The World Sikh Organization of Canada (WSO) condemns the deadly violence between Christians and Hindus in Orissa that has followed the assassination of a Hindu leader, Swami Laxmanananda Saraswati. Although police are blaming the assassination on Maoist rebels, local Hindu leaders have blamed the Christian community and called for retaliation. This has led to riots, attacks on Churches as well as homes and businesses owned by Christians, with about a dozen people reportedly killed so far.
“It is sad, but no longer surprising to see the instigation of brutal, mindless violence like this in India,” said Gurpreet Singh Bal, President of the WSO Canada. This is certainly not the first time that India has seen rioting against religious minorities. Muslims, Christians and Sikhs have all faced such attacks, almost always instigated by leaders looking to advance an extremist agenda. In November of 1984, thousands of Sikhs were brutally murdered in cities across India after the assassination of Prime Minister Indira Gandhi by her bodyguards. “These attacks are a painful reminder of what happened to the Sikh community 24 years ago,” continued Bal, adding, “Extremist leaders target a minority group and call on their followers to riot and kill. The police and authorities watch the carnage and do nothing. We’ve seen this pattern in India so many times.”
The WSO’s Senior Policy Advisor, Gian Singh Sandhu, called on everyone involved to end the violence and hoped that the authorities would have the courage to bring to justice those who had instigated and carried out the violence. “The first priority is to end the violence. Leaders on both sides have to come together and end this now. The police needs to act decisively to quell these attacks,” said Sandhu. He added, “It’s imperative that those guilty of carrying out these attacks are brought to justice promptly. Otherwise, the healing process will be much more difficult and it will be almost impossible to bring these communities back together.”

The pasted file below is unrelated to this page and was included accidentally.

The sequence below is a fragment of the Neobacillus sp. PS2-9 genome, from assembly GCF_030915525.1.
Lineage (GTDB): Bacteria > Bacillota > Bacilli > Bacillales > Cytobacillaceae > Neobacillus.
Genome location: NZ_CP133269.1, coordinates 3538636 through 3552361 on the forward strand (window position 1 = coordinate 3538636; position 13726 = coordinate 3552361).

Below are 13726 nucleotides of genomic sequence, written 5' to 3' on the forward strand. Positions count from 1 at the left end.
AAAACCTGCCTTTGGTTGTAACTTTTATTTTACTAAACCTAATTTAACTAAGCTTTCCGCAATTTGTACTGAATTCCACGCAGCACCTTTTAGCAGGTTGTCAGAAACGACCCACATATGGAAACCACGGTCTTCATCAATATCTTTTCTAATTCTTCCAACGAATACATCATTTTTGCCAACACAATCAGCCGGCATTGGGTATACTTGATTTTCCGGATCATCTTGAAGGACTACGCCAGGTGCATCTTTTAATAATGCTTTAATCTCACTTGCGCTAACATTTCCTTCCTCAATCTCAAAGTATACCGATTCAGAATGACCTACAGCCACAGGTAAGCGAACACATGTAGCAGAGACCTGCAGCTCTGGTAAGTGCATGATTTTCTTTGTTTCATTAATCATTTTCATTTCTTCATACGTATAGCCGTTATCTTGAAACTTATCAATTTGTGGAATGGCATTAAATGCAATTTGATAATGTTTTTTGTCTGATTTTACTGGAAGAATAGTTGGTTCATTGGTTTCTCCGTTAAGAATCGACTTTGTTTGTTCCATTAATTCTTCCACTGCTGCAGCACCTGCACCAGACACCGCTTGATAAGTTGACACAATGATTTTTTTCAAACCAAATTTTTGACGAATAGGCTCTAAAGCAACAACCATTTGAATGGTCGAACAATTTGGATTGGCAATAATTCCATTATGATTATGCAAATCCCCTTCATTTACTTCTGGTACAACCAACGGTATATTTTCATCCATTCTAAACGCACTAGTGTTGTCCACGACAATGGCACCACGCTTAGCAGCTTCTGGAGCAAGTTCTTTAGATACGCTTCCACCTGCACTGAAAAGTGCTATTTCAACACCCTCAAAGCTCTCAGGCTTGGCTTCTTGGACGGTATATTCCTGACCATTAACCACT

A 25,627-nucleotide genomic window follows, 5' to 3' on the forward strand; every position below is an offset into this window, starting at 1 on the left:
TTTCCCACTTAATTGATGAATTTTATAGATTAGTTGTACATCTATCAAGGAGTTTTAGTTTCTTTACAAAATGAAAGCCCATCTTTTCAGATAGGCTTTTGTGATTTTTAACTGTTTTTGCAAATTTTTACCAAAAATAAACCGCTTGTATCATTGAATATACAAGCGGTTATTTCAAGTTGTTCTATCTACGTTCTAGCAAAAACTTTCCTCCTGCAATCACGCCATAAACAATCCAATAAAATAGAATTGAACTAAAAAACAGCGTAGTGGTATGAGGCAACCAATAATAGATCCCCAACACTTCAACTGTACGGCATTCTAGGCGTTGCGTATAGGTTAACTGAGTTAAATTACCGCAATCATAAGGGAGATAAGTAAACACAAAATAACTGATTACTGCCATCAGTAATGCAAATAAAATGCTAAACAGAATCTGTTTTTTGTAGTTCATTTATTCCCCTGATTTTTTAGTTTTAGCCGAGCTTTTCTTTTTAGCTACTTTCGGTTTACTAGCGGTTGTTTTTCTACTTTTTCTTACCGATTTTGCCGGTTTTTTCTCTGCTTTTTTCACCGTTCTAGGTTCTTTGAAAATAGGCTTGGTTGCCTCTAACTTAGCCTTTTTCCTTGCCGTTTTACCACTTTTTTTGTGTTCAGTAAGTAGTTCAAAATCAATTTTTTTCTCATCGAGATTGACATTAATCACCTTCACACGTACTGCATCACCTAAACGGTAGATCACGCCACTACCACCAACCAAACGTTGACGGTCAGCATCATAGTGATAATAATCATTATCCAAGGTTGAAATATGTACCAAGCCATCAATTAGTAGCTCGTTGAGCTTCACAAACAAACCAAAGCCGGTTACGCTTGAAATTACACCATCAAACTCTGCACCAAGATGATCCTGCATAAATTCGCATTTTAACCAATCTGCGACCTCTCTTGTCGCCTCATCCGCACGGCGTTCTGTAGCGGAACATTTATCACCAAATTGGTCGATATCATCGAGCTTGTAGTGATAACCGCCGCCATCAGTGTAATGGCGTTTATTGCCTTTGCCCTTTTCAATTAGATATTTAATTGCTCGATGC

If history is any indicator however, then it seems unlikely that there will be many brought to justice for this week’s violence. 24 years after the anti-Sikh riots in Delhi, 4 men have finally been sentenced to life in prison on charges of rioting, murder and conspiracy relating to the deaths of two Sikhs who were burnt alive on November 1, 1984 and their property looted in India’s capital, New Delhi. The deaths of thousands of other Sikhs who were murdered during the first week of November, 1984 remain unaccounted for and the prospect of further convictions, including those of senior leaders of India’s ruling Congress party who lead many of the attacks, is dim.
The World Sikh Organization (WSO) is a non-profit international umbrella organization with a mandate to promote and protect the interests of the Sikh Diaspora, as well as to promote and advocate for the protection of human rights for all individuals, irrespective of race, religion, gender, ethnicity, and social and economic status.
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